Clinton believes that it is impractical, and not consistent with American values, to attempt deportation of all illegal immigrants. Rather, they should have a way to earn their citizenship through economic contribution. In her foreign policy, Clinton is supportive of Israel and the West Bank barrier—in other words, no expansion. Clinton also supports aiding Syrian moderates to combat the power vacuum presently filled by the ISIS, and encourages the Iran nuclear deal as a peaceful option.
Clinton is the current “favored one” of the Democrats, due to her impressive record and years of experience. Her main advantage lies in her liberal views and advocacy of women and children’s rights.
Ted Cruz (Republican)
Ted Cruz’s pre-political career is all law-related; he was the first Hispanic clerk to a Chief Justice. He then worked privately unttil 1998. Cruz became a domestic policy adviser to President George W. Bush in 1999, and then served as Texas Solicitor General from 2003 to 2008. He then went back to private practice before running for and becoming Senator in 2012 until 2015. Cruz declared his candidacy for the presidency on March 23, 2015.
Ted Cruz supports state choice of standards rather than strengthening the Common Core. He also opposes the Affordable Care Act as he sees it draining government resources, and supports privatization of health care. Cruz is against non-traditional marriage but supports state choice, but is staunchly pro-life (compromise only when the mother’s life is in danger).
Cruz is firmly and decidedly against allowing illegal immigrants to stay in the country, even the “DREAMers” protected under the Obama Administration. He is the original advocate of wall-building on the Mexican border, before Trump’s suggestion. Cruz is also against the Iran deal, seeing it as a path to war, and suggests bombing ISIS, but not concerning the U.S. in the Syrian war. Cruz is for Israel expansion as well.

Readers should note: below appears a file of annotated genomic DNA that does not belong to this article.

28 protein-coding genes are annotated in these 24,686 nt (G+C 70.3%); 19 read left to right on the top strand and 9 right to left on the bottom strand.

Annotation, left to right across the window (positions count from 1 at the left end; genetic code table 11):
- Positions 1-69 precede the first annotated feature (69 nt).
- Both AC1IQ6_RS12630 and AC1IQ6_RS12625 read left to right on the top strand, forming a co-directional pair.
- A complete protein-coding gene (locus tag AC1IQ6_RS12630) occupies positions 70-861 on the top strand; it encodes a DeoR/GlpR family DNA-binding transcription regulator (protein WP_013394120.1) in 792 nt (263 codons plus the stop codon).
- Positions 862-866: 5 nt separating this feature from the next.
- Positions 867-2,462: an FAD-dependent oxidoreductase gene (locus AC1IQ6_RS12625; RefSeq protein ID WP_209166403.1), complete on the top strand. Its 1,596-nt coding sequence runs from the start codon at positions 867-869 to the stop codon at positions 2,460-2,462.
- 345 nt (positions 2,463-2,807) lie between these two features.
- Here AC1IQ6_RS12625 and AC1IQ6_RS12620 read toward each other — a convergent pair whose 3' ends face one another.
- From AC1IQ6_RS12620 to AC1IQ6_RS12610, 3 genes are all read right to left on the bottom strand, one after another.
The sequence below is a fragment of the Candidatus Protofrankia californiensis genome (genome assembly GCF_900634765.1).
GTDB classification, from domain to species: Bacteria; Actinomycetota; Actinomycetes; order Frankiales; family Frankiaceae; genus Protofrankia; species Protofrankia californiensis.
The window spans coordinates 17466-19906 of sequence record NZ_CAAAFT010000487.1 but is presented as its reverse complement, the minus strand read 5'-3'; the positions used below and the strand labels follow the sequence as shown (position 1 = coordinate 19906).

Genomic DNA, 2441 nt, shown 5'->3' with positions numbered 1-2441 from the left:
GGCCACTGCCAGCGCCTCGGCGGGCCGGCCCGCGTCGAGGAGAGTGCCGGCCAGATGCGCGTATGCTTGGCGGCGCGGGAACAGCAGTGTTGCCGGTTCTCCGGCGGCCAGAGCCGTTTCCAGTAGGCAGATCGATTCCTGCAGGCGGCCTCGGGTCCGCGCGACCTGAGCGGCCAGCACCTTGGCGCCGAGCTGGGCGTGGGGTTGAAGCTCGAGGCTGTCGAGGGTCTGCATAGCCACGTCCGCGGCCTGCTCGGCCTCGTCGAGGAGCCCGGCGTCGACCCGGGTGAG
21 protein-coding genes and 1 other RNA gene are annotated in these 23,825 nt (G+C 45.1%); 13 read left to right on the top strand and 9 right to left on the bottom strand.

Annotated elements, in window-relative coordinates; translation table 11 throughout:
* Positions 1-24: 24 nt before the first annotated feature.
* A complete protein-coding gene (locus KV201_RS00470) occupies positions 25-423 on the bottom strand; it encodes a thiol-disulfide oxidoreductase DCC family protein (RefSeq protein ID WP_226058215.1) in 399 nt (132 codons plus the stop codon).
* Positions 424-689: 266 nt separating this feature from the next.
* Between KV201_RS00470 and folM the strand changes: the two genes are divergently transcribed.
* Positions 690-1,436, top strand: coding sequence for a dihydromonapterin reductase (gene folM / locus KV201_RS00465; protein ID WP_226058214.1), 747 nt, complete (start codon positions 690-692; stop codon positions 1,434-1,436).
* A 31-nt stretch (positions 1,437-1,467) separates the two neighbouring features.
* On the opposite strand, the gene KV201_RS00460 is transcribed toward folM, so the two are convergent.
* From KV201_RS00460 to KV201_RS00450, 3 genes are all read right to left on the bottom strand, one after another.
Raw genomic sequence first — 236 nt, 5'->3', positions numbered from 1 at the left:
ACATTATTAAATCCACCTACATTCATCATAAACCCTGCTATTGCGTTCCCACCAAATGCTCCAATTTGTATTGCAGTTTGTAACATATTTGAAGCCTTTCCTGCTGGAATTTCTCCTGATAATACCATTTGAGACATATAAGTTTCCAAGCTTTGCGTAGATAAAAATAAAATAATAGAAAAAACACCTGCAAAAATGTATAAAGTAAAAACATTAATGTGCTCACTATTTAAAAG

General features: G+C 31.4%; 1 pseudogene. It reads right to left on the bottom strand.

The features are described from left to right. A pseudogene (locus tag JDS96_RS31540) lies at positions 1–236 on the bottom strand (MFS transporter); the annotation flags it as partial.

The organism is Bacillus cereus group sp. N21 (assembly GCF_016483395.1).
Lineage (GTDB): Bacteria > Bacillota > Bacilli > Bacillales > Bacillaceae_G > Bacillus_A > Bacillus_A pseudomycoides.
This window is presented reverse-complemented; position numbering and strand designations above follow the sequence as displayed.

Crz is outspoken and conservative, sure to find favor with the Republican right. However, he unashamedly lambasts his own party’s senators for following the Democrat policies, and may be considered too controversial on topics such as Planned Parenthood funding, without the suave speech to make it appealing.
Carly Fiorina (Republican)
From 1980 to 1995 Fiorina worked with AT&T, ending as head of North American operations. From 1995 to 1999, Fiorina worked for Lucent Technologies, Inc., ending as president of the global group. From 1999 to 2005, she worked with Hewlett-Packard as chief executive officer. Following that, she took up both chairmanship and board membership in organizations such as Revolution Health Group, and her own Fiorina Foundation and Good360. Fiorina announced her candidacy on May 4, 2015.
In her immigration policy, Fiorina distinguishes between illegal entrants and legal entrants overstaying their visas. For the first, there can be no citizenship; for the second, it may be earned. On healthcare, she opposes the Affordable Care Act, and proposes Federal subsidies only for those who truly cannot afford that care. Fiorina also opposes Common Core standards for schools as too bureaucratic.